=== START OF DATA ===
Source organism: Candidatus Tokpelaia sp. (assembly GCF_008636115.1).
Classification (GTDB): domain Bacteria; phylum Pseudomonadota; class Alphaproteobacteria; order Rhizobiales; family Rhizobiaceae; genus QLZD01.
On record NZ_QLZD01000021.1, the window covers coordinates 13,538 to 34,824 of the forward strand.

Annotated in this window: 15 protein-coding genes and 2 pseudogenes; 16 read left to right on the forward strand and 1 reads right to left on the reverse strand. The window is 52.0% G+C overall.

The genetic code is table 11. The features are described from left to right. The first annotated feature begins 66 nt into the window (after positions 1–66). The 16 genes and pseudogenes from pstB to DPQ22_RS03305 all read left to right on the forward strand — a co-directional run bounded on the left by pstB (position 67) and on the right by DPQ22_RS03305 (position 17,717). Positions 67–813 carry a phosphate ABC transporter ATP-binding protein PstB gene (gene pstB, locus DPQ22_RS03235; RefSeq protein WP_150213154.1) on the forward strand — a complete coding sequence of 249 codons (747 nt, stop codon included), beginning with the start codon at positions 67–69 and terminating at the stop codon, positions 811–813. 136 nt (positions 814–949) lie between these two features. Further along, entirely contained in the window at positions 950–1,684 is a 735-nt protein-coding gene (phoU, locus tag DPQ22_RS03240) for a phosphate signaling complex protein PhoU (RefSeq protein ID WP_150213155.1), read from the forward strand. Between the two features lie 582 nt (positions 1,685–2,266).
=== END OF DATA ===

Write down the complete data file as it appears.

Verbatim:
Source organism: Candidatus Tokpelaia sp. (assembly GCF_008636115.1).
Classification (GTDB): domain Bacteria; phylum Pseudomonadota; class Alphaproteobacteria; order Rhizobiales; family Rhizobiaceae; genus QLZD01.
On record NZ_QLZD01000021.1, the window covers coordinates 13,538 to 34,824 of the forward strand.

Annotated in this window: 15 protein-coding genes and 2 pseudogenes; 16 read left to right on the forward strand and 1 reads right to left on the reverse strand. The window is 52.0% G+C overall.

The genetic code is table 11. The features are described from left to right. The first annotated feature begins 66 nt into the window (after positions 1–66). The 16 genes and pseudogenes from pstB to DPQ22_RS03305 all read left to right on the forward strand — a co-directional run bounded on the left by pstB (position 67) and on the right by DPQ22_RS03305 (position 17,717). Positions 67–813 carry a phosphate ABC transporter ATP-binding protein PstB gene (gene pstB, locus DPQ22_RS03235; RefSeq protein WP_150213154.1) on the forward strand — a complete coding sequence of 249 codons (747 nt, stop codon included), beginning with the start codon at positions 67–69 and terminating at the stop codon, positions 811–813. 136 nt (positions 814–949) lie between these two features. Further along, entirely contained in the window at positions 950–1,684 is a 735-nt protein-coding gene (phoU, locus tag DPQ22_RS03240) for a phosphate signaling complex protein PhoU (RefSeq protein ID WP_150213155.1), read from the forward strand. Between the two features lie 582 nt (positions 1,685–2,266).